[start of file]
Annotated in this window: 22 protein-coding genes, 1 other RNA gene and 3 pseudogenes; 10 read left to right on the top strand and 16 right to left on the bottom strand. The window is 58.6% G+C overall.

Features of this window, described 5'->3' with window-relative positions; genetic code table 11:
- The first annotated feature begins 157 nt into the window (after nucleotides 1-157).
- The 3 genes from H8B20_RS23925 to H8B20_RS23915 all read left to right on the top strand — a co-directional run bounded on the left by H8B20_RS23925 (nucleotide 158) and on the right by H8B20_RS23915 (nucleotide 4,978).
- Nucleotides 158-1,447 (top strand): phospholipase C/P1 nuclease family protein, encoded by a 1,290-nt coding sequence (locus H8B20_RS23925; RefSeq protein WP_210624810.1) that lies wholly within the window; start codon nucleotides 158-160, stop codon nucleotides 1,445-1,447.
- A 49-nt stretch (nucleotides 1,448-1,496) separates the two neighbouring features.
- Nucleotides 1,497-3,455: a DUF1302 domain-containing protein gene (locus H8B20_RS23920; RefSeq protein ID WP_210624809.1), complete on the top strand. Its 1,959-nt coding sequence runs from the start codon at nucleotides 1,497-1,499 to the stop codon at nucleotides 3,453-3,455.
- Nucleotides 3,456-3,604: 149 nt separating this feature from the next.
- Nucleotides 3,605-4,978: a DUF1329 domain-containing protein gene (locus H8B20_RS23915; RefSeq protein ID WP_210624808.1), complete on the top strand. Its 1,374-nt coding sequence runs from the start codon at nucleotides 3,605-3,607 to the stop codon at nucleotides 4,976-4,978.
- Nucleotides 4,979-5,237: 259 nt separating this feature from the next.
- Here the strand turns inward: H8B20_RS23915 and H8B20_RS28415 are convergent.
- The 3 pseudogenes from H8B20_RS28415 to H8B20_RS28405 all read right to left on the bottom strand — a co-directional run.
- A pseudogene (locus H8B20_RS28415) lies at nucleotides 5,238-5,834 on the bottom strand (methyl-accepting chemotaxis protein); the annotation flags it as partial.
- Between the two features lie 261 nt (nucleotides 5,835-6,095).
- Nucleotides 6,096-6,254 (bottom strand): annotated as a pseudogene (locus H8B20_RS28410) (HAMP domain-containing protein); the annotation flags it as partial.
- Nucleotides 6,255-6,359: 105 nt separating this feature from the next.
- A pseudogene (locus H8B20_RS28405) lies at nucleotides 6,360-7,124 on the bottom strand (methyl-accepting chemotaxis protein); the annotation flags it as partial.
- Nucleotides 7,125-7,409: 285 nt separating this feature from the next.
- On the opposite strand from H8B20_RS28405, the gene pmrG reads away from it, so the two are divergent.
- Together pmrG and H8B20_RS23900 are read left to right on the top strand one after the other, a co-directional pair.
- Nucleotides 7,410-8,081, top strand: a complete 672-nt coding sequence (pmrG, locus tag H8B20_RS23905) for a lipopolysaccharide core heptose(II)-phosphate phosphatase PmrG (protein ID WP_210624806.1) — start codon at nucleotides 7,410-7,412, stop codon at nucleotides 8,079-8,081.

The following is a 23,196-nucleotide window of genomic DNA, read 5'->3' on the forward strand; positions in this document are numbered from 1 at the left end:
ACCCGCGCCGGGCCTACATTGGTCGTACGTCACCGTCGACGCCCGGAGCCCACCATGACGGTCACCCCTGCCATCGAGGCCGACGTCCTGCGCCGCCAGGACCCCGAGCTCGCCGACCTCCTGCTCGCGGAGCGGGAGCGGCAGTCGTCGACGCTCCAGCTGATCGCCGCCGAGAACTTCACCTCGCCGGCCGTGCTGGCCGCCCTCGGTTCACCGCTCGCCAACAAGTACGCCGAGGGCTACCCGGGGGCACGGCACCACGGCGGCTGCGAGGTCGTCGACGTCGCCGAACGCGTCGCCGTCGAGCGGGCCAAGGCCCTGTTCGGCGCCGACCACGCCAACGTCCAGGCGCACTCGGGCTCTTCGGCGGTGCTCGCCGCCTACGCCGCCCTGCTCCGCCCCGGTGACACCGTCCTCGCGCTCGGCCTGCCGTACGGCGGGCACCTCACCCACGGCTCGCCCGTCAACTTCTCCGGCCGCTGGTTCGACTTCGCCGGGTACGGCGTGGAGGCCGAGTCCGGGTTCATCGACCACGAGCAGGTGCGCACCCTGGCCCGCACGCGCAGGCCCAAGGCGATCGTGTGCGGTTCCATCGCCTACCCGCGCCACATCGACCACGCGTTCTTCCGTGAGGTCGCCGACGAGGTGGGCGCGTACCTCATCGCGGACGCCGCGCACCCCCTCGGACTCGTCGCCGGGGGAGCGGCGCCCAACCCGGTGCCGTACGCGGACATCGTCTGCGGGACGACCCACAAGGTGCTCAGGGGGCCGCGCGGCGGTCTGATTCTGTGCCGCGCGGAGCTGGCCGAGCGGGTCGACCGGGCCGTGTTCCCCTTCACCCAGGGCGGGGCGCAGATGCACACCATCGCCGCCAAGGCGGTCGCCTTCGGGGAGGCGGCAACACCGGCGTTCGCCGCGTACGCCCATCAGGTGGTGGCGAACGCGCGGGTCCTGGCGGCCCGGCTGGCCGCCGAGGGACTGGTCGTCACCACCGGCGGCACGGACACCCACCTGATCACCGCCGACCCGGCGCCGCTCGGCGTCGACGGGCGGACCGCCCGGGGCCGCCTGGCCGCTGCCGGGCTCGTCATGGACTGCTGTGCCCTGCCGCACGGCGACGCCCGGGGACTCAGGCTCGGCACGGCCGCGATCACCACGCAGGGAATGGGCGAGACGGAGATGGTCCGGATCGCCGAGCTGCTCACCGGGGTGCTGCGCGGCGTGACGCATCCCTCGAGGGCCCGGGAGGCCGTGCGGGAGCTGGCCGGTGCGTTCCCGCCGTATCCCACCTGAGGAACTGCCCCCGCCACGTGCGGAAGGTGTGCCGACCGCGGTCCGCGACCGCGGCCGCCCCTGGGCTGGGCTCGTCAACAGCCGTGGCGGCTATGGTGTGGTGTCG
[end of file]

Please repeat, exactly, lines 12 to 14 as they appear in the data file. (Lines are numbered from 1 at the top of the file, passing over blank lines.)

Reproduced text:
- The 3 pseudogenes from H8B20_RS28415 to H8B20_RS28405 all read right to left on the bottom strand — a co-directional run.
- A pseudogene (locus H8B20_RS28415) lies at nucleotides 5,238-5,834 on the bottom strand (methyl-accepting chemotaxis protein); the annotation flags it as partial.
- Between the two features lie 261 nt (nucleotides 5,835-6,095).